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Instead, we can teach the child what behaviors are appropriate in the kitchen by reinforcing safe actions. Let them know that sitting at the table, or better yet, helping to set the table will earn a reward. Then, the lesson learned from punishment isn’t lost in confusion of what we want from them. The message of “this is what I’d like you to do” is much clearer than “don’t do this.”

Reinforcement Over Punishment

Going back to fitness for a moment, if reinforcement to do fitness isn’t as powerful as punishment is to not do fitness, how can I stand there (or sit, I’m actually sitting as I write this) and say reinforcement is better than punishment? Because, science says reinforcement is better! In a paper published in November 2021, behavior modification experts stated, “Positive reinforcement works exceedingly better and faster than punishment.” So, the matter of making fitness successful is finding reinforcement strong enough to motivate us, and override the punishment mentality we have ingrained about fitness.

When we implement punishment in our lives, we are teaching ourselves what not to do. We aren’t focused on what we should or can do to improve our health. Reinforcement shines in this area, because that’s precisely what its purpose in life is– to encourage and increase likelihood of certain behavior occurring. It motivates us and empowers us. What science shows us about reinforcement isn’t just what it does for our specific habit or behavior we want to improve, it’s how it can make our entire lives better.

Our brains are wired to seek out that which makes us feel good. Because of that, it avoids punishment because it doesn’t feel good, but it gets weirdly specific about the behavior surrounding punishment. This is why if you ever experienced food poisoning, you are likely not to eat at THAT specific restaurant ever again (big punishment!), but you are likely to eat that type of food again. However, the reverse is true with reinforcement. It generalizes and assumes if this specific action makes you feel good, a similar activity or behavior will likely also bring the same feeling. We learn to not just do the healthy habit, but we learn to exceed at our actions.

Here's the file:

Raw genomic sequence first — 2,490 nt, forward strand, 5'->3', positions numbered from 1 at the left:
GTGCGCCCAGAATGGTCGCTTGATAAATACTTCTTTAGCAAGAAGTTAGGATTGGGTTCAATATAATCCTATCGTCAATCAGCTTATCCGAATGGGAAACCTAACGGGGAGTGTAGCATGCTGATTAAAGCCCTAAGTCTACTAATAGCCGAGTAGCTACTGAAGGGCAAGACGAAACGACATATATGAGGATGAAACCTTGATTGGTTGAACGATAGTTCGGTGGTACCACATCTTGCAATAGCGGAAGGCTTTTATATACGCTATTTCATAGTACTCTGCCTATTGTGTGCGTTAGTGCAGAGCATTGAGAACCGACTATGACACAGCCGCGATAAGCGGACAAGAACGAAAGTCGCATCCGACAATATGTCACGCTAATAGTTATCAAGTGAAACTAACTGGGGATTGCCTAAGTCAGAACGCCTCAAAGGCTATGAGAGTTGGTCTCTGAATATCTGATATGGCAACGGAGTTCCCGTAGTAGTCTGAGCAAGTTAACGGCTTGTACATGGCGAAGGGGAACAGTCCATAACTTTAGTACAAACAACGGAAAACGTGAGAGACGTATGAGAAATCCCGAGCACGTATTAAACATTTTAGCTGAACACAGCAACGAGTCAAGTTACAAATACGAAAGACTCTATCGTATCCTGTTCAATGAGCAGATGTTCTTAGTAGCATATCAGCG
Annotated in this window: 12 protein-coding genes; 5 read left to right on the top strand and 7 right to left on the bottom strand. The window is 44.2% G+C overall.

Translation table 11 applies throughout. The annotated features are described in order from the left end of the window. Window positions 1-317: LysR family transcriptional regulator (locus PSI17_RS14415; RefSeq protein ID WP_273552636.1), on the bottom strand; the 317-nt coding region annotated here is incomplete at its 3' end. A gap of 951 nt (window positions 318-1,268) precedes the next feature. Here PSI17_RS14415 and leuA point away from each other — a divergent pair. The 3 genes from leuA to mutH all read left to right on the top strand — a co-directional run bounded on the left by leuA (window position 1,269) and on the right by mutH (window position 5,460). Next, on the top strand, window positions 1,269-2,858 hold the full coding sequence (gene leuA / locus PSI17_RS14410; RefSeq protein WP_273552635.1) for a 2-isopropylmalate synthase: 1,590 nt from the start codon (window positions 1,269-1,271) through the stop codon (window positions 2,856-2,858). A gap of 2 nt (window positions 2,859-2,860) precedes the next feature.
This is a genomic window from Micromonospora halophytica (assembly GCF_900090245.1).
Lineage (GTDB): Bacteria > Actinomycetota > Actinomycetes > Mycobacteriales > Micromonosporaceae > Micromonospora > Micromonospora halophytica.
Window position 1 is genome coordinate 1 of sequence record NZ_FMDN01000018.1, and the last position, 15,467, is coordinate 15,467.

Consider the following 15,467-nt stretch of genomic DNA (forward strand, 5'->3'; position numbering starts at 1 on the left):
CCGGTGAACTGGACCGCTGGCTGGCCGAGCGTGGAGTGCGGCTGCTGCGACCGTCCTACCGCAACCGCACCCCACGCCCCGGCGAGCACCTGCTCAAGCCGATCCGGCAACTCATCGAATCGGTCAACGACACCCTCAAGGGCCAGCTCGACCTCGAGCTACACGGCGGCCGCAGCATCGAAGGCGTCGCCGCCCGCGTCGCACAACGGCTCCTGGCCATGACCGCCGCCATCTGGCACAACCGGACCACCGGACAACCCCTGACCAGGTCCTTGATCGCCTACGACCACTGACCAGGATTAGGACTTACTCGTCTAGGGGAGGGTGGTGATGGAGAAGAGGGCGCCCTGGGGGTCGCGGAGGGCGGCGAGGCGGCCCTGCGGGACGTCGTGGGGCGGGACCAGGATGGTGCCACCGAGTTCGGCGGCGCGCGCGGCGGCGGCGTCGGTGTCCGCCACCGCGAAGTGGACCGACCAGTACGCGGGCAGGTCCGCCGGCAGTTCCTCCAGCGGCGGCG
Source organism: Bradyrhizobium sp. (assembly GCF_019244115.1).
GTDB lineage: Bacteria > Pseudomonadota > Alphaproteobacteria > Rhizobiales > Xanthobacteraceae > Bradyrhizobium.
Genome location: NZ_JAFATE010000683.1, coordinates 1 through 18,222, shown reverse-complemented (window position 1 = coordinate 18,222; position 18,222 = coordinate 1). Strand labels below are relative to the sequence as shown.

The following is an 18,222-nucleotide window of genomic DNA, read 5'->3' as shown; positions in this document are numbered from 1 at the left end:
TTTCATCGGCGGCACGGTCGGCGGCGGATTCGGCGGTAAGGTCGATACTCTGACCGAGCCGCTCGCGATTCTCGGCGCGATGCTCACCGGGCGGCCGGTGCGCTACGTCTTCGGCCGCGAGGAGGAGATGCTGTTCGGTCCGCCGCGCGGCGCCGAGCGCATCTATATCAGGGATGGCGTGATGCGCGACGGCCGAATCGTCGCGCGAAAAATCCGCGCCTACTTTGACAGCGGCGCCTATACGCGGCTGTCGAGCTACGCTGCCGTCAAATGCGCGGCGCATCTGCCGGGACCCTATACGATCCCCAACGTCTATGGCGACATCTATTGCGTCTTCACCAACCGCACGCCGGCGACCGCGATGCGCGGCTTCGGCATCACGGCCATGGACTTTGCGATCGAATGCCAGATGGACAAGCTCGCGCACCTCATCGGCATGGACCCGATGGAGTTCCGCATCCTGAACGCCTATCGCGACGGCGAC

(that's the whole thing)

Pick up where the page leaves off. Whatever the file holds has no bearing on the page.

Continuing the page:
I experienced this with the animals I trained in my career as a zookeeper. I taught one of the elephants I cared for to perform a funny noise that sounded, to me, like a Cave Troll from my favorite movie Lord of the Rings. It wasn’t as deafening or as frightening as the fearsome creature in the movie, in fact it was just adorable. Chai (the elephant) would scrunch up her face and lightly roar. But as I started reinforcing her specifically for giving that particular noise, an interesting thing began to happen. Chai would give me the “correct” noise when I asked for “Cave Troll”, but after I gave her some treats, she would solicit all kinds of other noises– a trumpet sound, a “raspberry” sound, even a sort of giggling noise. She was generalizing, as if to say to me, her trainer, “Look what else I can do!”

We are actually no different from Chai trying to show off all her other sounds she could make. If we reinforce our efforts appropriately, our brains will seek out other ways to receive that reinforcement. “Just going to the gym earns me a celebration? What would happen if I do my exercises? And what happens if I push myself just a little more (without overdoing it)? What else can I do?”

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So, which would you rather have teaching you a new habit? Something that tells you that you’re wrong? Or one that pushes you in a fun and delightful way to reach for the stars, and keep going?

Behavior Science is Real

Man, I have to admit, this post did not go where I originally thought it would go. That’s because I spent the whole time geeking out on just the basics of punishment and reinforcement. Hopefully, you can see the difference, and can see how it affects our lives a little more.

The main question to ask yourself if you are struggling with either teaching a behavior or learning a new habit is this: Am I trying to stop a behavior or encourage a behavior? Punishment decreases the likelihood of behavior, reinforcement increases the likelihood of behavior.

Obviously, there is a LOT more to operant conditioning, and implementing reinforcement into our daily lives, which I’ll continue on next time. But here’s the start. How can you implement reinforcement more to help you rock your goals, and motivate yourself to keep moving forward?


  1. Scott, H. Jain, A. Cogburn, M. Behavior Modification, November 2021
  3. Pryor, K. Don’t Shoot the Dog. Interpet, Ltd, 3rd Edition, 2002